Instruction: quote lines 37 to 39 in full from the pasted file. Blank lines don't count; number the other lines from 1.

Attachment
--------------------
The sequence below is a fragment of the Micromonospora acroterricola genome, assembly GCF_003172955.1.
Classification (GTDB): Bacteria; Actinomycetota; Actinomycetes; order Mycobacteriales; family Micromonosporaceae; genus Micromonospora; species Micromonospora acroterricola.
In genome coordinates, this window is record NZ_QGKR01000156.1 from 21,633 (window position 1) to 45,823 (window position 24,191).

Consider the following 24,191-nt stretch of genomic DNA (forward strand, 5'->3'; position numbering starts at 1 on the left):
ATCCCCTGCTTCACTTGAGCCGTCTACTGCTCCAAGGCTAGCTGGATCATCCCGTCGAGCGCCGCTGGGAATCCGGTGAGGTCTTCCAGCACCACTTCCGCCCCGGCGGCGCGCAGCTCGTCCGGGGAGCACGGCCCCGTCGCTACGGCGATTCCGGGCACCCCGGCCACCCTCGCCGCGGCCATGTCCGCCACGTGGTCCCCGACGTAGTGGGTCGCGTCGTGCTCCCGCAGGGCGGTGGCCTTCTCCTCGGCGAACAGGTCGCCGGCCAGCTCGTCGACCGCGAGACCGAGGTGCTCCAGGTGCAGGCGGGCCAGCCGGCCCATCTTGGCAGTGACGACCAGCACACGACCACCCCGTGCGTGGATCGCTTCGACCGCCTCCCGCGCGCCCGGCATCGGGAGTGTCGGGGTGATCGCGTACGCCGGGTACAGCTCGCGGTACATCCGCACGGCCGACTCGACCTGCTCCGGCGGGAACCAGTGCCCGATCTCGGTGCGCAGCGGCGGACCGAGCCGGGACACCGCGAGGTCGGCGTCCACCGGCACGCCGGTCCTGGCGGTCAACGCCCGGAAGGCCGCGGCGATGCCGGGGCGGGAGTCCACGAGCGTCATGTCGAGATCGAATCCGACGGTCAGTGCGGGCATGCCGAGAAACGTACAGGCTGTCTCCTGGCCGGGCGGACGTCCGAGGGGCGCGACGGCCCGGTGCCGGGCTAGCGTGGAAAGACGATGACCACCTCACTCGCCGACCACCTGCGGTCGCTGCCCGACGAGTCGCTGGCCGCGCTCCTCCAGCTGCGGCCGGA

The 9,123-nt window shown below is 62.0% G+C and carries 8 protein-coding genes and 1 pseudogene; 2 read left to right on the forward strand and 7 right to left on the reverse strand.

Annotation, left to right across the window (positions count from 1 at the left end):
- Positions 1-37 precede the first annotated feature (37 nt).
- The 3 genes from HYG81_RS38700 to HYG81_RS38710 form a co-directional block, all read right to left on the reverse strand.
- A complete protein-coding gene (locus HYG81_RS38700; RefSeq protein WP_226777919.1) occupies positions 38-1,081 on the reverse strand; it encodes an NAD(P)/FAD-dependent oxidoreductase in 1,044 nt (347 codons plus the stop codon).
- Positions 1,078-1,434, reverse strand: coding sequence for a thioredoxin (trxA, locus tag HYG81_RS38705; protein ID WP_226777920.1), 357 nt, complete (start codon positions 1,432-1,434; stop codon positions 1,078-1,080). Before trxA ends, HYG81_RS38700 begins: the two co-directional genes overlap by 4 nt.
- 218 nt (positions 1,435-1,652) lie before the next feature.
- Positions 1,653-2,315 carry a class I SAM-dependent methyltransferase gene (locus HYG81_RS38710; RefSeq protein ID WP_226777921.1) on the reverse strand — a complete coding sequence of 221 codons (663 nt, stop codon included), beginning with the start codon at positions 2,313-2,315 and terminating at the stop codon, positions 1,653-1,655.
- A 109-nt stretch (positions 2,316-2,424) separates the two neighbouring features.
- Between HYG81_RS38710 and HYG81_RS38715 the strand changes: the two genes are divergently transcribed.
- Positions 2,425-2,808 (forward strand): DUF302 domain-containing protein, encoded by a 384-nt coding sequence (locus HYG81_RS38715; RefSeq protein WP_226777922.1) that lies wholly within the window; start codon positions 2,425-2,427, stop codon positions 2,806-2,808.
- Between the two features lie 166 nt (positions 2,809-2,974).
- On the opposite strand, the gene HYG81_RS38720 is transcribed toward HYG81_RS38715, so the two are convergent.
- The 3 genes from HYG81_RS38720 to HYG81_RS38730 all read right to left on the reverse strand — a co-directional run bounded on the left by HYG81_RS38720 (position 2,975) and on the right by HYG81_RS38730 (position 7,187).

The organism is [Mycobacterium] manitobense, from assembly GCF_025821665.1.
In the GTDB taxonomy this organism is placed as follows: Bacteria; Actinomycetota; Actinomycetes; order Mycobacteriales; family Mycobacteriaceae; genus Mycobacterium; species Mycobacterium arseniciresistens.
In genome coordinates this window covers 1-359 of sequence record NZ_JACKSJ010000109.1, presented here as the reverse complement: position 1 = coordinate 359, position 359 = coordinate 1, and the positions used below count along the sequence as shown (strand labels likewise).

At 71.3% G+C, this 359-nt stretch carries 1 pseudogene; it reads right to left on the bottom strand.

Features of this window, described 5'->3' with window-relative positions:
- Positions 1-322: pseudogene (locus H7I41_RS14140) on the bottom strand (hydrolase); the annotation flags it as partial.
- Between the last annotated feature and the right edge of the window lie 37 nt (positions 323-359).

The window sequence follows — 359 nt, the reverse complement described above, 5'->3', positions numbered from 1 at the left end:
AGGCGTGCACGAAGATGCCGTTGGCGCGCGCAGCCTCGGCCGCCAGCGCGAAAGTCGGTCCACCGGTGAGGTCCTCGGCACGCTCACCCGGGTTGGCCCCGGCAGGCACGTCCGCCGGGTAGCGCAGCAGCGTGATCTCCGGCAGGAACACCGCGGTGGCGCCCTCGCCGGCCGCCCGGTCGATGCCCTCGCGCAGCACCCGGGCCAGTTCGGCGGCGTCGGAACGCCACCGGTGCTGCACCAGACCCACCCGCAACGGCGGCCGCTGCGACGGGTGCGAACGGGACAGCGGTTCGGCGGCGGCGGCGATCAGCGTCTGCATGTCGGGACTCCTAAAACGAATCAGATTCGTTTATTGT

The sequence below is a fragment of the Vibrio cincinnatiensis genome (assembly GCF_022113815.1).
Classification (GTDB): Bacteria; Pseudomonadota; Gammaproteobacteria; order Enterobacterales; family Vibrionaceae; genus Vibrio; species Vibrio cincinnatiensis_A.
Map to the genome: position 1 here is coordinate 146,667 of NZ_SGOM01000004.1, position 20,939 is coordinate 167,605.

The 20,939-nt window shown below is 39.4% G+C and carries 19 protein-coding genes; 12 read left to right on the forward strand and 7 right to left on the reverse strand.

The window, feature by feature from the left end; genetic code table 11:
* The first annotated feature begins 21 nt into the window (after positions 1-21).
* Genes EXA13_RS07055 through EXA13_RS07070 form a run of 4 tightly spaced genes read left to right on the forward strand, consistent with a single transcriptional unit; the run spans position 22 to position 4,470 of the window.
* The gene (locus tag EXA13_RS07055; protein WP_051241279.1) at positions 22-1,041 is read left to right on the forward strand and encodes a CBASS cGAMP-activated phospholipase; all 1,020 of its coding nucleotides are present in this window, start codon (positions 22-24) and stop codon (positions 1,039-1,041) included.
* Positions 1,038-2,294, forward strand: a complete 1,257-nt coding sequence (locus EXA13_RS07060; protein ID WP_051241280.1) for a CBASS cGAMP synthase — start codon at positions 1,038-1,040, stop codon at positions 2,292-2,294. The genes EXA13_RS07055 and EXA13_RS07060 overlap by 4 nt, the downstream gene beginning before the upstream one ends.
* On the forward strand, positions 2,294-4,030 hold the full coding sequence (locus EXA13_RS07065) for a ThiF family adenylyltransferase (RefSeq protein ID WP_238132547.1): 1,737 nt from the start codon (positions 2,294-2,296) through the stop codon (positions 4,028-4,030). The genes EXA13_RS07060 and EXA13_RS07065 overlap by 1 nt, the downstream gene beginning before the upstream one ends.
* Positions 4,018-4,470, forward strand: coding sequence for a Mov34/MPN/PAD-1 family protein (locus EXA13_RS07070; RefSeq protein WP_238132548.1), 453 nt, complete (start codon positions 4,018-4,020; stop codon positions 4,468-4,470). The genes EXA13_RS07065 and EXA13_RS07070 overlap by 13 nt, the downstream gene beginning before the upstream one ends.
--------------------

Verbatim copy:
* Positions 1,038-2,294, forward strand: a complete 1,257-nt coding sequence (locus EXA13_RS07060; protein ID WP_051241280.1) for a CBASS cGAMP synthase — start codon at positions 1,038-1,040, stop codon at positions 2,292-2,294. The genes EXA13_RS07055 and EXA13_RS07060 overlap by 4 nt, the downstream gene beginning before the upstream one ends.
* On the forward strand, positions 2,294-4,030 hold the full coding sequence (locus EXA13_RS07065) for a ThiF family adenylyltransferase (RefSeq protein ID WP_238132547.1): 1,737 nt from the start codon (positions 2,294-2,296) through the stop codon (positions 4,028-4,030). The genes EXA13_RS07060 and EXA13_RS07065 overlap by 1 nt, the downstream gene beginning before the upstream one ends.
* Positions 4,018-4,470, forward strand: coding sequence for a Mov34/MPN/PAD-1 family protein (locus EXA13_RS07070; RefSeq protein WP_238132548.1), 453 nt, complete (start codon positions 4,018-4,020; stop codon positions 4,468-4,470). The genes EXA13_RS07065 and EXA13_RS07070 overlap by 13 nt, the downstream gene beginning before the upstream one ends.